In addition to avoiding harm to patients, the intervention saved approximately $260,000 per year in health-care costs in the hospital's pediatric intensive care unit, the researchers estimated. Treating a single bloodstream infection from a central line costs approximately $39,000.

The researchers hope to expand the system to other uses, such as monitoring the recovery of children who have received organ transplants.

"The nice thing about this tool is that it's integrated into the electronic medical record, which we use every single day," Pageler said.

Added Franzon, "This system works like a GPS-based road map that pulls relevant information to the forefront, and helps guide decisions about how to get safely to the destination."


Story Source:

The above story is based on materials provided by Stanford University Medical Center. The original article was written by Erin Digitale. Note: Materials may be edited for content and length.


Journal Reference:

  1. Natalie M. Pageler, Christopher A. Longhurst, Matthew Wood, David N. Cornfield, Jaap Suermondt, Paul J. Sharek, and Deborah Franzon. Use of Electronic Medical Record–Enhanced Checklist and Electronic Dashboard to Decrease CLABSIs. Pediatrics, February 2014 DOI: 10.1542/peds.2013-2249

Cite This Page:

Stanford University Medical Center. "Computerized checklist reduces type of hospital infection, study finds." ScienceDaily. ScienceDaily, 24 February 2014. <www.sciencedaily.com/releases/2014/02/140224081659.htm>.
Stanford University Medical Center. (2014, February 24). Computerized checklist reduces type of hospital infection, study finds. ScienceDaily. Retrieved October 2, 2014 from www.sciencedaily.com/releases/2014/02/140224081659.htm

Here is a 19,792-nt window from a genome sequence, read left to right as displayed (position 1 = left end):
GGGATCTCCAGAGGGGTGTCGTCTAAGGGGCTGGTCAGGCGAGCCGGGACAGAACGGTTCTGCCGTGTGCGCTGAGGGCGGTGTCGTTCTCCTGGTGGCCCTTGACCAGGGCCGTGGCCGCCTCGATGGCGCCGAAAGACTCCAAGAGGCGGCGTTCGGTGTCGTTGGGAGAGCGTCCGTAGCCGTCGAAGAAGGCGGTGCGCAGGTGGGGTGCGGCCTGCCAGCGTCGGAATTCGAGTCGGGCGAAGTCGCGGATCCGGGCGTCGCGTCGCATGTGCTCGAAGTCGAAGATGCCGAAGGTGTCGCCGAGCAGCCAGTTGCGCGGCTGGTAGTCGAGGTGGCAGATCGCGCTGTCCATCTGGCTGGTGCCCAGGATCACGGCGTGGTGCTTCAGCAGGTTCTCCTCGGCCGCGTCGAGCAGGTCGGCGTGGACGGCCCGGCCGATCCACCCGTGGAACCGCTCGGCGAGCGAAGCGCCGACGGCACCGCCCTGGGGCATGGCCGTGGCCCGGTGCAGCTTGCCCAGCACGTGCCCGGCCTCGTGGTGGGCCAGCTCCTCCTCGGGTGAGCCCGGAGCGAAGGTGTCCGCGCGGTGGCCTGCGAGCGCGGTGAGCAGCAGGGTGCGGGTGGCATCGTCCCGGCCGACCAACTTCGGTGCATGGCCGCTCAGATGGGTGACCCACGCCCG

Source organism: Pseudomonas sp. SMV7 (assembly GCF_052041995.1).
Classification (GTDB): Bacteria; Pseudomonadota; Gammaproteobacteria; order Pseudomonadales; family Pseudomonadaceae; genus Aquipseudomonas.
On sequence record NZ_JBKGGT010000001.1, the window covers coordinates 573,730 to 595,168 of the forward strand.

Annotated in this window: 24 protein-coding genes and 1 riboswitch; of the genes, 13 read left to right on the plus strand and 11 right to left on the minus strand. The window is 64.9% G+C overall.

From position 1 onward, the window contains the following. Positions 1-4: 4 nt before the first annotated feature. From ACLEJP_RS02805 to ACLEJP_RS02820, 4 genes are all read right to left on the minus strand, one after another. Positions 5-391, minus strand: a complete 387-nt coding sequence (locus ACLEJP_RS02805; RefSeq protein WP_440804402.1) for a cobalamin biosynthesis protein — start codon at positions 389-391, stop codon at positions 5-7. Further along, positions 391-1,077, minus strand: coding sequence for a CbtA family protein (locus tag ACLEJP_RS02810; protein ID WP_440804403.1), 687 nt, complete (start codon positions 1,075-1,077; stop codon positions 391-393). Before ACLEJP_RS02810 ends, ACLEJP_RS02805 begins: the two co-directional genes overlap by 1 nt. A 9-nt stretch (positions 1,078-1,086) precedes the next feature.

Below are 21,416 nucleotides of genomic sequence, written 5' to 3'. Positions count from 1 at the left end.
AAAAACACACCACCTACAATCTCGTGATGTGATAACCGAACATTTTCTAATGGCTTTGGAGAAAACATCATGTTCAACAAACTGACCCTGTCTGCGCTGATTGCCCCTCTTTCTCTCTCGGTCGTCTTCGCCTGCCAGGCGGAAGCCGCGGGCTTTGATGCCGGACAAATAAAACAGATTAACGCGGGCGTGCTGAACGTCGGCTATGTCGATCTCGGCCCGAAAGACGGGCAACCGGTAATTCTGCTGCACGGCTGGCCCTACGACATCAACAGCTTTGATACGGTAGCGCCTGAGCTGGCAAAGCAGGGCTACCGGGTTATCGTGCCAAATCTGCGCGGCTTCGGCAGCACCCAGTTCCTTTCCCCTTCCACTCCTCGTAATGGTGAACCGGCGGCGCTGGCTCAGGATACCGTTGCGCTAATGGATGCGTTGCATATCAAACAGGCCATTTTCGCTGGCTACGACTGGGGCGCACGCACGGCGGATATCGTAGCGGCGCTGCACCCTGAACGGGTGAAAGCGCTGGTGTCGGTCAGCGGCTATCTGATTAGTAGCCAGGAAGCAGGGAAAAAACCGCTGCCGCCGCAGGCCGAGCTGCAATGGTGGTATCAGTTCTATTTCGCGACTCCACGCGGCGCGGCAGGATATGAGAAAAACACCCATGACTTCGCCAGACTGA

Stanford University Medical Center. "Computerized checklist reduces type of hospital infection, study finds." ScienceDaily. www.sciencedaily.com/releases/2014/02/140224081659.htm (accessed October 2, 2014).

Share This



More Health & Medicine News

Thursday, October 2, 2014

Featured Research

from universities, journals, and other organizations


Featured Videos

from AP, Reuters, AFP, and other news services

Pregnancy Spacing Could Have Big Impact On Autism Risks

Pregnancy Spacing Could Have Big Impact On Autism Risks

Newsy (Oct. 1, 2014) A new study says children born less than one year and more than five years after a sibling can have an increased risk for autism. Video provided by Newsy
Powered by NewsLook.com
Robotic Hair Restoration

Robotic Hair Restoration

Ivanhoe (Oct. 1, 2014) A new robotic procedure is changing the way we transplant hair. The ARTAS robot leaves no linear scarring and provides more natural results. Video provided by Ivanhoe
Powered by NewsLook.com
Insertable Cardiac Monitor

Insertable Cardiac Monitor

Ivanhoe (Oct. 1, 2014) A heart monitor the size of a paperclip that can save your life. The “Reveal Linq” allows a doctor to monitor patients with A-Fib on a continuous basis for up to 3 years! Video provided by Ivanhoe
Powered by NewsLook.com
Attacking Superbugs

Attacking Superbugs

Ivanhoe (Oct. 1, 2014) Two weapons hospitals can use to attack superbugs. Scientists in Ireland created a new gel resistant to superbugs, and a robot that can disinfect a room in minutes. Video provided by Ivanhoe
Powered by NewsLook.com

Search ScienceDaily

Number of stories in archives: 140,361

Find with keyword(s):
Enter a keyword or phrase to search ScienceDaily for related topics and research stories.

Save/Print:
Share:

Breaking News:

Strange & Offbeat Stories


Health & Medicine

Mind & Brain

Living & Well

In Other News

... from NewsDaily.com

Science News

Health News

Environment News

Technology News



Save/Print:
Share:

Free Subscriptions


Get the latest science news with ScienceDaily's free email newsletters, updated daily and weekly. Or view hourly updated newsfeeds in your RSS reader:

Get Social & Mobile


Keep up to date with the latest news from ScienceDaily via social networks and mobile apps:

Have Feedback?


Tell us what you think of ScienceDaily -- we welcome both positive and negative comments. Have any problems using the site? Questions?
Mobile: iPhone Android Web
Follow: Facebook Twitter Google+
Subscribe: RSS Feeds Email Newsletters
Latest Headlines Health & Medicine Mind & Brain Space & Time Matter & Energy Computers & Math Plants & Animals Earth & Climate Fossils & Ruins